Gingrich can’t make the case against Obama’s growing ethics problems: As Speaker, he was found liable for ethical violations and fined several hundred thousand dollars.
How about effective leadership? Well, the one time Gingrich was in real power, his own side tried a coup against him in just the third year, in mid-year, and then Gingrich imploded so badly in the fourth year that he was pushed out after near-disastrous election results.
How about attracting independents? Oops: Polls have shown for 15 years that Gingrich’s persona badly turns off independents.
How about enthusing Tea Party volunteers, so at least he can have a good grassroots effort? Oops: Tea Partiers don’t like him much either: Not only did he support the hugely expensive Medicare prescription drug program without insisting on other reforms, and not only did he spit all over Paul Ryan’s free-market Medicare reform plan, and not only did he end up supporting the TARP bailout, but he also nearly nipped the conservative grassroots movement in the bud by supporting ultra-liberal Republican DeDe Scozzafava in a special congressional election in New York over conservative favorite Doug Hoffman.
Gingrich also has supported partial amnesty for illegals, and at one time even supported the Fairness Doctrine that let government dictate broadcast content.
Even on foreign policy, Gingrich can’t make a coherent case that Obama will have any trouble exploding. In just a few weeks earlier this year, he shifted from being for military intervention in Libya to being against it, based entirely on which way the political winds seemed to be blowing.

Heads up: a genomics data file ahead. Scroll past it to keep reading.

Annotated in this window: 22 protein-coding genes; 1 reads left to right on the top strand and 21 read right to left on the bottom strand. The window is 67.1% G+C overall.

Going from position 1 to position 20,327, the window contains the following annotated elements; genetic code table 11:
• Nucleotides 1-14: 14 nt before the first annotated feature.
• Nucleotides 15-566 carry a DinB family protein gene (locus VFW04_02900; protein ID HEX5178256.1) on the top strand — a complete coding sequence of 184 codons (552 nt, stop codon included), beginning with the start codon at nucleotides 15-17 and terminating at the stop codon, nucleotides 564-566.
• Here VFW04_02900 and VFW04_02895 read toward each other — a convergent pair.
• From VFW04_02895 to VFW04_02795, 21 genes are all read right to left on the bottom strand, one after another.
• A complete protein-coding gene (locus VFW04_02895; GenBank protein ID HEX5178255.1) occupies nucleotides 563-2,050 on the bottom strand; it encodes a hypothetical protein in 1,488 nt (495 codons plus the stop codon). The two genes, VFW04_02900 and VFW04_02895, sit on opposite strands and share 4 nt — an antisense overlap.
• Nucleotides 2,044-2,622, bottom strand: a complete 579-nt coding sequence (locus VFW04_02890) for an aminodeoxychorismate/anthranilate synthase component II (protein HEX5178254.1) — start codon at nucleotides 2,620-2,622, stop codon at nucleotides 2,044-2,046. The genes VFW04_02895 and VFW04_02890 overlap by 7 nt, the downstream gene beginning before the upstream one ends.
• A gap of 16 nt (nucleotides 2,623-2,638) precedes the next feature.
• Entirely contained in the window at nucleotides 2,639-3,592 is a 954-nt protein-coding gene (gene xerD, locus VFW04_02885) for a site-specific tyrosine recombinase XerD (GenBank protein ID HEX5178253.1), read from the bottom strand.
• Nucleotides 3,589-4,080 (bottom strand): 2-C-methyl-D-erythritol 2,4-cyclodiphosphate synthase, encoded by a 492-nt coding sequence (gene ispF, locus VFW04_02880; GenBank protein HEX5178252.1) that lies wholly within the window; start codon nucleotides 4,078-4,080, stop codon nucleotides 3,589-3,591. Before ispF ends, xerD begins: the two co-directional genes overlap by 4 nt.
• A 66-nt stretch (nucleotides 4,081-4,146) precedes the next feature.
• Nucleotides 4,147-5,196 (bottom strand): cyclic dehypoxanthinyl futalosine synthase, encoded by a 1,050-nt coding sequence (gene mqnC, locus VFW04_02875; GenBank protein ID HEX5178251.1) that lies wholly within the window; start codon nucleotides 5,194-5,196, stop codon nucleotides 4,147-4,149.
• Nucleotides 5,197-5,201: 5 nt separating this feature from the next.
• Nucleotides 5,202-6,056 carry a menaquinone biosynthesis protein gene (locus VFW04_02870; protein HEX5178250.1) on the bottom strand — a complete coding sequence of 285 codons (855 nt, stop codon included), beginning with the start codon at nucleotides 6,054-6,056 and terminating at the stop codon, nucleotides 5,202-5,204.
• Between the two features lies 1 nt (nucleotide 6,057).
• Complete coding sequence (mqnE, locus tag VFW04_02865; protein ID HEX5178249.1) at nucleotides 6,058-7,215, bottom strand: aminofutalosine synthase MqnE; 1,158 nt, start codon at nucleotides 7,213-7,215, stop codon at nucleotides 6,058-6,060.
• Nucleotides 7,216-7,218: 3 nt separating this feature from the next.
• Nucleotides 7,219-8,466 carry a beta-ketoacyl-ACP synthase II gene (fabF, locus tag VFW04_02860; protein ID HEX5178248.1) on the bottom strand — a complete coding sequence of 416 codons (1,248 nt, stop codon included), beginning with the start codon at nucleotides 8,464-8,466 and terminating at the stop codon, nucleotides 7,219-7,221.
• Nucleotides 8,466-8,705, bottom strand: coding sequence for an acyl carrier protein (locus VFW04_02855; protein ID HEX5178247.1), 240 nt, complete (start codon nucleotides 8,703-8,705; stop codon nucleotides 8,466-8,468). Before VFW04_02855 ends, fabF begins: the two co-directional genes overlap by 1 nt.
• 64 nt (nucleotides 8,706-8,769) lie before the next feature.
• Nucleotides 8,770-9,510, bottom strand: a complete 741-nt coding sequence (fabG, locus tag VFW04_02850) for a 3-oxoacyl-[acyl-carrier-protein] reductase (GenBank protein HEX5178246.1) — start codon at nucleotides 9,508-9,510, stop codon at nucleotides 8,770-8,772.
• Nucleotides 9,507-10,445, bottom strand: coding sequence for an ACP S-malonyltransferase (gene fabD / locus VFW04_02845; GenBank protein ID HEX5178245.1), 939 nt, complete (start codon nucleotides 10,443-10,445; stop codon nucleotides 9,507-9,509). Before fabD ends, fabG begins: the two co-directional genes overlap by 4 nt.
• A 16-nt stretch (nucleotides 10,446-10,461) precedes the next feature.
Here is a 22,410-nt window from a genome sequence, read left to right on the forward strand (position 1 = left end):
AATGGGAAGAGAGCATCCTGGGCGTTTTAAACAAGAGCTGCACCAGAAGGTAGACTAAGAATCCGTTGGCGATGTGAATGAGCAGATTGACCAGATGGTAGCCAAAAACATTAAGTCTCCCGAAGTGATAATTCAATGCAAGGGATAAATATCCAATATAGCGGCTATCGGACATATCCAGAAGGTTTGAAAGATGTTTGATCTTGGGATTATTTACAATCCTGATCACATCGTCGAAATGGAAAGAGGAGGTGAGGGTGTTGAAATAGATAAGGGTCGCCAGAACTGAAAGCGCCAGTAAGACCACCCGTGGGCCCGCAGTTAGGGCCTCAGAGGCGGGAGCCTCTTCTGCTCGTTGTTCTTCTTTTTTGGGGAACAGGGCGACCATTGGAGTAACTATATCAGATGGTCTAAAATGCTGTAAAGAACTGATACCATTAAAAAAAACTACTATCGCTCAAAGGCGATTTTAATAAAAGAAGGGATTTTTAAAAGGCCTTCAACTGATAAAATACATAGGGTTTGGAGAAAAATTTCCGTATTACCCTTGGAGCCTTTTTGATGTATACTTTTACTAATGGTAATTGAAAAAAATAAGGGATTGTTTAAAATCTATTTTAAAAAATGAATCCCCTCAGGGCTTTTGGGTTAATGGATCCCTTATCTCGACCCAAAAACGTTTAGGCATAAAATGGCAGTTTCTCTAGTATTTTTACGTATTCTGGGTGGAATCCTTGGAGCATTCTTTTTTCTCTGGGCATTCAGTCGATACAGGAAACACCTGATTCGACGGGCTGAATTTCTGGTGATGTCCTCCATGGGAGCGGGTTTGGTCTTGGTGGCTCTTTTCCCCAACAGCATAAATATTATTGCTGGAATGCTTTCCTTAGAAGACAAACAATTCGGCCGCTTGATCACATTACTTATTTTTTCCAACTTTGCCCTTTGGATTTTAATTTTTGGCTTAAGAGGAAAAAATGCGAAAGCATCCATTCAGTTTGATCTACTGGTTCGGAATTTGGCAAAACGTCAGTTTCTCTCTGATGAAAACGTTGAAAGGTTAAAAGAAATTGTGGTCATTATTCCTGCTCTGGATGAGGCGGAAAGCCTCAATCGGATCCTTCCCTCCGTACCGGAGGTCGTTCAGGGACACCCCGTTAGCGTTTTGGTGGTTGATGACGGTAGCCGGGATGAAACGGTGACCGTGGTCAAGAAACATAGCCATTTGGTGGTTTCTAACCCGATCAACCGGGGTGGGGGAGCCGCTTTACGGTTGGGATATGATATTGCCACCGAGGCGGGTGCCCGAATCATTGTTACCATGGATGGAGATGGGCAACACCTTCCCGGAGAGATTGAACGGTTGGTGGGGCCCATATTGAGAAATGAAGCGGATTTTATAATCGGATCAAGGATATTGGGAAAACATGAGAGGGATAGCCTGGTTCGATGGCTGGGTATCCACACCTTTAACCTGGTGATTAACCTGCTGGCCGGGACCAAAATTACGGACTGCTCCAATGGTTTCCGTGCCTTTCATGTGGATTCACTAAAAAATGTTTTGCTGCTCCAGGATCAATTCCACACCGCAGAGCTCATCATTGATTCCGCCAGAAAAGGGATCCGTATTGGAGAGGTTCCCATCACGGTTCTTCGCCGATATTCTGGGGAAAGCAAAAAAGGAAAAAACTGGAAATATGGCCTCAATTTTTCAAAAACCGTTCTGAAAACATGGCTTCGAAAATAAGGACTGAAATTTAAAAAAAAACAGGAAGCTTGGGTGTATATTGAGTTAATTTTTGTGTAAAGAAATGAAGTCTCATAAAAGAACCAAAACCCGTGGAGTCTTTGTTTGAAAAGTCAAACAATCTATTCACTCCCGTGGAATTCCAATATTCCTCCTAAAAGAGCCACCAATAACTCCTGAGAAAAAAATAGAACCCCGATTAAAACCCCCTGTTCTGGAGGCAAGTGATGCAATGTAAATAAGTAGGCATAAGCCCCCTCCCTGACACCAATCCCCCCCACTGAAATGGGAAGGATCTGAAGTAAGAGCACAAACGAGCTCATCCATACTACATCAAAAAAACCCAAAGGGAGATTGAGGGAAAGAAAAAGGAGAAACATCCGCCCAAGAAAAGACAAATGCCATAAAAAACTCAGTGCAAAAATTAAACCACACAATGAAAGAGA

And none of this even touches the megalomania of a man who used to write notes to himself describing himself as “definer of civilization, Teacher of the rules of civilization,” – those are direct quotes – and who also would refer to himself, in the presence of other people, as a, quote, “world historical figure.”
This is a man who, if he gets the Republican nomination, has less chance of defeating Barack Obama than the Tulane Green Wave football team would have this year of defeating the Alabama Crimson Tide.
The Gingrich surge is madness, sheer madness.
And don’t think for a minute that doing well in debates will make a difference. It’s easy to do well in debates when you are one of eight and none of the other eight is attacking you. Watch what happens when he gets offended in a two-way debate and loses his cool, snapping some snarly remark to Obama. It won’t work. And even if it does, it won’t matter much because debates will make less difference next fall than they seem to be doing now. Right now, almost nobody is advertising. Next year, Barack Obama will have $800 million to pour into an effort to define Gingrich in the public mind….
Or, rather, to reconfirm the definition of Gingrich that has prevailed for most of the past 16 years, which is that of a brilliant but disagreeable and somewhat smarmy, overwhelmingly cynical political operative.
Yes, folks, start putting the cyanide in the Kool-Aid – because that’s what millions of Republican voters will be drinking if they choose Newt Gingrich for their nominee.
So there. Never let it be said that we don’t lay it on the line, here in Hillyer Time.